In the park options are limited. Just outside the park there places like Bar Harbor with plenty of options. As said before I was mainly there to see sites. I hit the local grocery store and used the fridge at the motel. Don’t forget to eat plenty of lobster, it’s pretty much everywhere.
You can actually fly into Bangor International which is only about a 45 mile drive to Acadia. I happened to already be in Portland (Portland, Maine that is not to be confused with my hometown Portland, Oregon) where it made sense for me to drive the 160 miles vs getting on another plane.
There is a little bit of everything here from small ponds to ocean waves and lush forests to mountain views. The Park Loop Rd is the main route in the east portion of the park. One thing I like about the setup of the main loop is the one-way two lane feature where the right lane doubles as a parking spot in most parts. For photography this is great. I see something I like and can literally stop the car in the middle of the road to get out and take photos. Yes this means that once you pass a spot the only way back to it is doing the full loop again but the pros outweigh the cons.
Whether you like rough rocky shores or small town boat harbors ANP has them as well. The iconic Bass Harbor Head Lighthouse is located outside the busiest part of the park and worth checking out. Truth be told I was looking forward to photographing the Portland Head Lighthouse more, yet on my visit it was dressed in scaffolding for maintenance, maybe next time.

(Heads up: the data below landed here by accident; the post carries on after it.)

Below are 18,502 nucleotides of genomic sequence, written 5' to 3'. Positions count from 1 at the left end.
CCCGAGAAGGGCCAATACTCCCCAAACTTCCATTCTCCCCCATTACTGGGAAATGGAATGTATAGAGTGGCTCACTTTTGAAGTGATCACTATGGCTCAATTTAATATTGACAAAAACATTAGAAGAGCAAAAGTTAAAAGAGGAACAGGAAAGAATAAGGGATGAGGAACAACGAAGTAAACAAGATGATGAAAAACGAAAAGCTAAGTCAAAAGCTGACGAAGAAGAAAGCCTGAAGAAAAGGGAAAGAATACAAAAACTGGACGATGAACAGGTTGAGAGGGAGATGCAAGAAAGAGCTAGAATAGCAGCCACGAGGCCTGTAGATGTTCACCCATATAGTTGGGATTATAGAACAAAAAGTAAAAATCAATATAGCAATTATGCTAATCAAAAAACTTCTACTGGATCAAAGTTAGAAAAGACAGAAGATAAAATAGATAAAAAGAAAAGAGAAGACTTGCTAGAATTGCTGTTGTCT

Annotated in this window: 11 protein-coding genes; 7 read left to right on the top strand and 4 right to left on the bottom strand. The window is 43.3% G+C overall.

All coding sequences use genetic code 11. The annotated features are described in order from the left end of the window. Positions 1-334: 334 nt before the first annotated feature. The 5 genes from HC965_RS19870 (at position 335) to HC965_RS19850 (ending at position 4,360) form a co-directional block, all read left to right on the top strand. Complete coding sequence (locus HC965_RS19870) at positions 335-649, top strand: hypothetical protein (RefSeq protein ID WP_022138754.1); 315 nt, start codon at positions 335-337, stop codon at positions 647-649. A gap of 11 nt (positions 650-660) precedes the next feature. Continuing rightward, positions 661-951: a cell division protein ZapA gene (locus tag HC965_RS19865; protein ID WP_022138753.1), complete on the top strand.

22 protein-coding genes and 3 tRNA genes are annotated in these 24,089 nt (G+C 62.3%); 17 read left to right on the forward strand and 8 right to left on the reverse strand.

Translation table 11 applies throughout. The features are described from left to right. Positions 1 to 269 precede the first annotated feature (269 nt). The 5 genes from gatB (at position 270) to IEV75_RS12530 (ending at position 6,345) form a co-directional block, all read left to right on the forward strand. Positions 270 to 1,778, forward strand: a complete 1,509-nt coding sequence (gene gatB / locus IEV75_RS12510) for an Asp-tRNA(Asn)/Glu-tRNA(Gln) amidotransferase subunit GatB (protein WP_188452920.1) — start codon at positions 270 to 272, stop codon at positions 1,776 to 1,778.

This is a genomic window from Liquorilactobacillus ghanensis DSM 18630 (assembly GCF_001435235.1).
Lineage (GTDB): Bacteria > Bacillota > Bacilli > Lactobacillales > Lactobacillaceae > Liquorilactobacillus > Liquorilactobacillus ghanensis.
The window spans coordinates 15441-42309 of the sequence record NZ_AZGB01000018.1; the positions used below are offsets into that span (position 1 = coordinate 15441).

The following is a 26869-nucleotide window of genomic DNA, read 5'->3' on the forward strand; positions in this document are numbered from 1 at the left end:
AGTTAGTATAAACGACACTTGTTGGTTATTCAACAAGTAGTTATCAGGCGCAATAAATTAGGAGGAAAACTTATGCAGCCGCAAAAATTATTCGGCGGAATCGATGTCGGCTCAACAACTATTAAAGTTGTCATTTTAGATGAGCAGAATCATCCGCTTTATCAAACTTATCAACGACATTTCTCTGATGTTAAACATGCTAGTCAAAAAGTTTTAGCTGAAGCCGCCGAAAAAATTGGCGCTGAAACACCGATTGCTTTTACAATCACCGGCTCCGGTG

The first afternoon and morning of my second day brought spells of fog which made for some great atmosphere to photograph. We often talk about national parks being too crowded and for the most part I agree with that. Yet on my first evening I was photographing this fine grove of ferns and I had wondered if the park was closed and I got locked in! I spent 15 to 20 minutes standing on the road photographing this scene in the early evening with not a single car coming by and it was on the main park loop. All I could hear was the sound of occasional water dripping and leaves waving when breezes came through. It was fantastic.
The next morning as the sun scorched it’s way through the fog there was fine scenes I encountered. On this foggy road I ‘parked’ my car just behind where I stood to take this photo. Only a couple cars and runners strolled through.
My good friend and fellow Photo Cascadia team member did tell me there are good options for photographing rocks. There certainly are some cool finds. While my hair got soaked to the point water was running down my face from the dense fog I found this neat rock formation. I am thinking boot yet I also see a dolphin. What do you see?
Perhaps the most fun to see and photograph rock wise was Little Hunters Beach. There is no big sign to show you the way; you can easily miss it if you aren’t looking for it. It’s like one gigantic bag of marbles were dumped on the shore. Can’t remember the last time I saw this many beautiful rocks in one spot.